The Personal Nature of the Kingdom
Throughout the Sermon on the Mount, Jesus emphasizes the role, character and actions of the individual Citizen of Heaven. This has caused many Christians to understand the kingdom of God to mean just an inner spiritual experience—the rule of God in people’s hearts. Jesus clearly emphasized this aspect of the Kingdom. Luke 17:20-21 “Now having been questioned by the Pharisees as to when the kingdom of God was coming, He answered them and said, “The kingdom of God is not coming with signs to be observed; nor will they say, ‘Look, here it is!’ or, ‘There it is!’ For behold, the kingdom of God is in your midst.” And again, Jesus said in John 18:36, “My kingship is not of this world.”
And so these verses do not necessarily imply that the kingdom has no aspects that are external to the believer, but rather that the Kingdom came near in the person of Jesus, and that for those who believe in Him as Lord and Savior the Kingdom is a present reality within us that we will someday get to experience as a reality, together, all around us. In these verses, Jesus is emphasizing the spiritual nature of the Kingdom of God, but He is not excluding or separating this spiritual nature from the Kingdom that will be revealed in it’s future consummation.
It’s a current reality now experienced by the believer in our spiritual life, as we are reminded of by Paul in Romans 14:17 “17 for the kingdom of God is not eating and drinking, but righteousness and peace and joy in the Holy Spirit. Paul also taught that followers of Jesus Christ enter into the Kingdom of God at salvation in Col 1:13: 13 For He rescued us from the domain of darkness, and transferred us to the kingdom of His beloved Son, 14 in whom we have redemption, the forgiveness of sins. So, we see both the “internal-now” and the “external-later” aspects of the Kingdom. The apostle Peter described the future reward of those who persevere in the faith: 11 for in this way the entrance into the eternal kingdom of our Lord and Savior Jesus Christ will be abundantly supplied to you. (2 Peter 1:11) (also Heb 1:14; Titus 3:7, etc.).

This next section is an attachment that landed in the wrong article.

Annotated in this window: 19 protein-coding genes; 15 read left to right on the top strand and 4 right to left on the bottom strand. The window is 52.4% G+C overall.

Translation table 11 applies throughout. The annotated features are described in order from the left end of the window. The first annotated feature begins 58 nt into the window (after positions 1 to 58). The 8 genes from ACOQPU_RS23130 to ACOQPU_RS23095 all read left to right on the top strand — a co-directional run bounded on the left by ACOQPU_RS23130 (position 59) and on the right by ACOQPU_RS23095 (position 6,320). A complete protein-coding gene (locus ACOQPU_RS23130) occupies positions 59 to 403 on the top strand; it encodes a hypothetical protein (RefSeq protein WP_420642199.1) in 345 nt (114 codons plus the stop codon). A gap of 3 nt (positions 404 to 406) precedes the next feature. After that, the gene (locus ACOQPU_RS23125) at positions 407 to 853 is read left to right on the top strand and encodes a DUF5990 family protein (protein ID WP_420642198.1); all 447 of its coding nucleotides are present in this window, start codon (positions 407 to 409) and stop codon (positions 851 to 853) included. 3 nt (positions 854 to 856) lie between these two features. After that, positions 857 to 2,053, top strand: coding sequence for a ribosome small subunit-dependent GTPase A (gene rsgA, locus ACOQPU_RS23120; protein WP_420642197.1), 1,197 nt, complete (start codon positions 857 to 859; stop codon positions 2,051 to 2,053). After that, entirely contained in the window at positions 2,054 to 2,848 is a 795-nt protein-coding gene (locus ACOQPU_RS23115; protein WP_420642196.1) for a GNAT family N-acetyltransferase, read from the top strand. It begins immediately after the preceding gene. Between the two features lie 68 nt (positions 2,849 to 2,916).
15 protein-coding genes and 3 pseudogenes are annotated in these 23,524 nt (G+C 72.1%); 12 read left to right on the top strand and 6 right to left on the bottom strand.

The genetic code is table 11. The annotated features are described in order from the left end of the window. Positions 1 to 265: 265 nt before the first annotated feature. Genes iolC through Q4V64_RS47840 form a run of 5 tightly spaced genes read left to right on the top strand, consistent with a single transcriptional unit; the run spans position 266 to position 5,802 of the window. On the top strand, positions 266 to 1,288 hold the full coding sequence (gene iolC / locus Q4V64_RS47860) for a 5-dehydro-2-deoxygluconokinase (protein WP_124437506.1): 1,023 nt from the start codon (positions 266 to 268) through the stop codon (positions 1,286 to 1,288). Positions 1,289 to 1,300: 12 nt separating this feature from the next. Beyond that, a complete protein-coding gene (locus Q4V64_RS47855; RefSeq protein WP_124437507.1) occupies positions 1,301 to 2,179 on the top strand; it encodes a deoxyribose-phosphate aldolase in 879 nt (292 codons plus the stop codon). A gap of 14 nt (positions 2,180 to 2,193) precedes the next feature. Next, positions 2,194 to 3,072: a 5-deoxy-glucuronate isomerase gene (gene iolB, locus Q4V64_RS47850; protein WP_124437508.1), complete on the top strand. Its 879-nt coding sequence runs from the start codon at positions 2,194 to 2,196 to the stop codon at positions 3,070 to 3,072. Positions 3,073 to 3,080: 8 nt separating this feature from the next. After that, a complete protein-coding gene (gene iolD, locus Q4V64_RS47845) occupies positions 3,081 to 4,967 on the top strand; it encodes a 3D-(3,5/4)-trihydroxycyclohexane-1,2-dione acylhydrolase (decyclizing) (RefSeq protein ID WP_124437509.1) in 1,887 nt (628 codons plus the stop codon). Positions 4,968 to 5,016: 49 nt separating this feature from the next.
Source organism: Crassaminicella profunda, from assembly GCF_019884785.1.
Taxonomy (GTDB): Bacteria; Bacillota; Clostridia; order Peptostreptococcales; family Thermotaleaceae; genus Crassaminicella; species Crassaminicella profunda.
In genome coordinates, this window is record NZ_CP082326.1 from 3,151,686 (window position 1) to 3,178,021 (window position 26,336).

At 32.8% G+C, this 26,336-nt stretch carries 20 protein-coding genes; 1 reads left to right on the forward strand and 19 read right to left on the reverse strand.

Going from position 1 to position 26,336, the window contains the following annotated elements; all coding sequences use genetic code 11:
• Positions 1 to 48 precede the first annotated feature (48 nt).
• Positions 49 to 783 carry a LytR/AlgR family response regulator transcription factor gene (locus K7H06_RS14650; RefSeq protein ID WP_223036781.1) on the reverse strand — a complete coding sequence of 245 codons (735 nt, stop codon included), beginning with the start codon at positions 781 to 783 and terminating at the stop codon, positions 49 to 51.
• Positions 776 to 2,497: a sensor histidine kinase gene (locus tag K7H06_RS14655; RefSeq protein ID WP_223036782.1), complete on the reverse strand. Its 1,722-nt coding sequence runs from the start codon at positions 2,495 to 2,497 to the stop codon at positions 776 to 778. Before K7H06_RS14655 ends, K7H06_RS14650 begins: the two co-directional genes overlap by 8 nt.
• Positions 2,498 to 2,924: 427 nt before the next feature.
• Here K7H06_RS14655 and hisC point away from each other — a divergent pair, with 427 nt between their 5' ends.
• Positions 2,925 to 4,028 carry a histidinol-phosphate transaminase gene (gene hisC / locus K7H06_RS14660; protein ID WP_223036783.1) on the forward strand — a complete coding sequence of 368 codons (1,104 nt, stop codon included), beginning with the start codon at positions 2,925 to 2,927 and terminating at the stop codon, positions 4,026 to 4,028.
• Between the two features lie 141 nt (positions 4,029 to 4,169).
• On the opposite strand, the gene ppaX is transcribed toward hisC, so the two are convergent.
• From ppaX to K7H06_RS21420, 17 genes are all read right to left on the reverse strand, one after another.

Not just the Church
The church is part of the Kingdom, a very special part, the Bride of Christ, but the kingdom is not just the church. The Kingdom of God also includes those Old Testament believers who waited for the Messiah, Jesus. In Luke 13:28-29: “In that place there will be weeping and gnashing of teeth when you see Abraham and Isaac and Jacob and all the prophets in the kingdom of God, but yourselves being thrown out. And they will come from east and west and from north and south, and will recline at the table in the kingdom of God. 30 And behold, some are last who will be first and some are first who will be last.” The Kingdom of God is established and has it’s origin and rule with God, and grows by God’s design alone John 3:3 “Jesus answered and said to him, “Truly, truly, I say to you, unless one is born again he cannot see the kingdom of God.”
We must keep our eyes on Jesus, the King. Do we want to demonstrate the passion compassion and love that Jesus had for people? Yes, we are commanded to love people and care for them all over the Old and New Testament. But, we must remember that these works are a result of our love for Jesus, because He loves them; they are not an end in themselves. Jesus didn’t just call people to follow him in a way of living; He called them to die to themselves, to be born again into a new life eternal. It’s not about reforming a reprobate life through our own efforts, but about giving our lives to serve Jesus Himself, and letting God transform us into His image. We are under His lordship.